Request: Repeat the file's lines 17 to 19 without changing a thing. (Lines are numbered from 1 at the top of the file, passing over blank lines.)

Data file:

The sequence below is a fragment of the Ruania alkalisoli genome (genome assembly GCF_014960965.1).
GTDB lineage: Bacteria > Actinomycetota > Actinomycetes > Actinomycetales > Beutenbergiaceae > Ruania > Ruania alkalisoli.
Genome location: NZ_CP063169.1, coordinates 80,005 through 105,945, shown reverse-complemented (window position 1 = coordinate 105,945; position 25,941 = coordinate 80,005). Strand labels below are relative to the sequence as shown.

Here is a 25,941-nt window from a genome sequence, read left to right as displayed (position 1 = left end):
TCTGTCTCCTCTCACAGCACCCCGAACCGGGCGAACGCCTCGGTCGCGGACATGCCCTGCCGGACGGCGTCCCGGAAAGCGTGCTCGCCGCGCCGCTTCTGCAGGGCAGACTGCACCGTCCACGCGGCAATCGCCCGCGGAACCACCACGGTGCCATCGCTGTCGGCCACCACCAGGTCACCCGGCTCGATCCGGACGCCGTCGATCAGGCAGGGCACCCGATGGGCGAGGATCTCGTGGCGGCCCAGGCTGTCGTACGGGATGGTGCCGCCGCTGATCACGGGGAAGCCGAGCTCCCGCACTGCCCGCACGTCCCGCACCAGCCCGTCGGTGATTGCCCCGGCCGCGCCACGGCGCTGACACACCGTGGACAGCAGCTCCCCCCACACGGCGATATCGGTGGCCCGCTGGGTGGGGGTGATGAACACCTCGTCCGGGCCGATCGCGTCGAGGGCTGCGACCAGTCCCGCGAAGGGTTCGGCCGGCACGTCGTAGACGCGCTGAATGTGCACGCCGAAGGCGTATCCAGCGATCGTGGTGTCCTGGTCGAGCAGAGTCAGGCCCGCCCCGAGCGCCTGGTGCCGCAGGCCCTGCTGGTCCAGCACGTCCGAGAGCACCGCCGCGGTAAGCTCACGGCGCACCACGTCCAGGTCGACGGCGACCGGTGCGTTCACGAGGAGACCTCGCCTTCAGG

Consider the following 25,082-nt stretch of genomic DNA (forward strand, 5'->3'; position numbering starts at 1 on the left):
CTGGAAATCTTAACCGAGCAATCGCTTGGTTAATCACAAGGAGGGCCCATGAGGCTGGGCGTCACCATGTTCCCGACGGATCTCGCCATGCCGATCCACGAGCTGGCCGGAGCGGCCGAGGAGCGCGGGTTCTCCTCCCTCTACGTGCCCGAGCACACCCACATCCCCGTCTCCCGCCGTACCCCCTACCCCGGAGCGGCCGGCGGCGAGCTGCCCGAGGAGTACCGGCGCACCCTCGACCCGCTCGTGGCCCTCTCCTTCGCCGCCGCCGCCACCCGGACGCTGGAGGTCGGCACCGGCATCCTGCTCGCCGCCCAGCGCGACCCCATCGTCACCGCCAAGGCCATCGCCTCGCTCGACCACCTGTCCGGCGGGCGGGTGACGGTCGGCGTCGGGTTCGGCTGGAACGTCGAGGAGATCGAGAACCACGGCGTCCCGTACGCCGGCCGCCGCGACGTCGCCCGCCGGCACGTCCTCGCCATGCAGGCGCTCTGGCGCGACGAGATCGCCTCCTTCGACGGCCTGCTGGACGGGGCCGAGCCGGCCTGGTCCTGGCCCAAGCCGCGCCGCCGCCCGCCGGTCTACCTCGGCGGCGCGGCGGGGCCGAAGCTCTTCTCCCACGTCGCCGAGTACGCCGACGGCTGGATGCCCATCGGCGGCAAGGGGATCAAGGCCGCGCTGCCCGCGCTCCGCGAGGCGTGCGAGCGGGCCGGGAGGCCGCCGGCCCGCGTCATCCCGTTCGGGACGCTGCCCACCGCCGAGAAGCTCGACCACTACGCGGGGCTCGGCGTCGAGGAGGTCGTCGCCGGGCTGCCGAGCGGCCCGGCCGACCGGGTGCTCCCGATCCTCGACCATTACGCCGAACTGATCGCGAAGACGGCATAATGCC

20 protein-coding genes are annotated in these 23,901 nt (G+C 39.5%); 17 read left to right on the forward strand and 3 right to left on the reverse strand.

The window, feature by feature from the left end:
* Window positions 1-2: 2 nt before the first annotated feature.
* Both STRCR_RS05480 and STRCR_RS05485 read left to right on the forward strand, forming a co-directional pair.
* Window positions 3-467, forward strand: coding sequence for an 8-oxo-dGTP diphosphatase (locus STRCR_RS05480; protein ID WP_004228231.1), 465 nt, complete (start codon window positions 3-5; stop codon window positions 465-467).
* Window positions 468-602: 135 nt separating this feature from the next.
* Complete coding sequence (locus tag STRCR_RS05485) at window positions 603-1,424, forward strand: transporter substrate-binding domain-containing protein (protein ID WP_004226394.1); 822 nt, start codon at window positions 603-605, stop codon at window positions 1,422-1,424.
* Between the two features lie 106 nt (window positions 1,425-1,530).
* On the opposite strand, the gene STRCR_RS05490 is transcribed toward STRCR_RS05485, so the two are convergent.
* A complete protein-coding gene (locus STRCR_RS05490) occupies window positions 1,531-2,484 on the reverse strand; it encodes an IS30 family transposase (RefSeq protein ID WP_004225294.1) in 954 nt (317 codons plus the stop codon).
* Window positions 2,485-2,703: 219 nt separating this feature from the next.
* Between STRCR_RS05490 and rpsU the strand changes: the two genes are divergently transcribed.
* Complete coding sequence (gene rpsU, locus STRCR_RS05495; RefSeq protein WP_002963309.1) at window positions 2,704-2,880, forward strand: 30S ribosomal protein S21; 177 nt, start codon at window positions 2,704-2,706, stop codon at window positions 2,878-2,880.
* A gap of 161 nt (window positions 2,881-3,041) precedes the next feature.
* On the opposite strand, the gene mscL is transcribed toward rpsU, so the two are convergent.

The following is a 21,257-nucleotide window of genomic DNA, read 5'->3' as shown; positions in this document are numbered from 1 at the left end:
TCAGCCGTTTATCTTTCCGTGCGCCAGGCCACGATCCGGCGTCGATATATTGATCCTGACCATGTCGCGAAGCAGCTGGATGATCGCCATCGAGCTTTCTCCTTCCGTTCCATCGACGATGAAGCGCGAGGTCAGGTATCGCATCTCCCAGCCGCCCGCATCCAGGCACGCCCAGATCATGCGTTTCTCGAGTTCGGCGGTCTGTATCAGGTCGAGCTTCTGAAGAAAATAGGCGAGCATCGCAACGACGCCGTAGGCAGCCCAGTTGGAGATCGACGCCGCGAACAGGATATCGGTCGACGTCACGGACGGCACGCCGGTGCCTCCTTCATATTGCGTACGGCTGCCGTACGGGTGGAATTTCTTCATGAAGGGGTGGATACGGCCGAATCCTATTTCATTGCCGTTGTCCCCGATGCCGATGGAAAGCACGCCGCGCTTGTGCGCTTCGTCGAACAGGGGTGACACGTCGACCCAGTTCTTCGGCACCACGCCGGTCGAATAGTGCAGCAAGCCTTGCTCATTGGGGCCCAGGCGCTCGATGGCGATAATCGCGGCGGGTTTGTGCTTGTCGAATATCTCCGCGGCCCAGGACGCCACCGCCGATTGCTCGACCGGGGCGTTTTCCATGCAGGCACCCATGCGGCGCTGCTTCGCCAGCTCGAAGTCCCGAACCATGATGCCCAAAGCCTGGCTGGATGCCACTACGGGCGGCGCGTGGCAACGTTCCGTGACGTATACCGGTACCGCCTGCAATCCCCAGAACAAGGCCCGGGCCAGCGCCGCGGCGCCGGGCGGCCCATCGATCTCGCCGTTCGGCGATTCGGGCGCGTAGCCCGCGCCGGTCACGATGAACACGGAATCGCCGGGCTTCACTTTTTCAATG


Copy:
* A complete protein-coding gene (locus STRCR_RS05490) occupies window positions 1,531-2,484 on the reverse strand; it encodes an IS30 family transposase (RefSeq protein ID WP_004225294.1) in 954 nt (317 codons plus the stop codon).
* Window positions 2,485-2,703: 219 nt separating this feature from the next.
* Between STRCR_RS05490 and rpsU the strand changes: the two genes are divergently transcribed.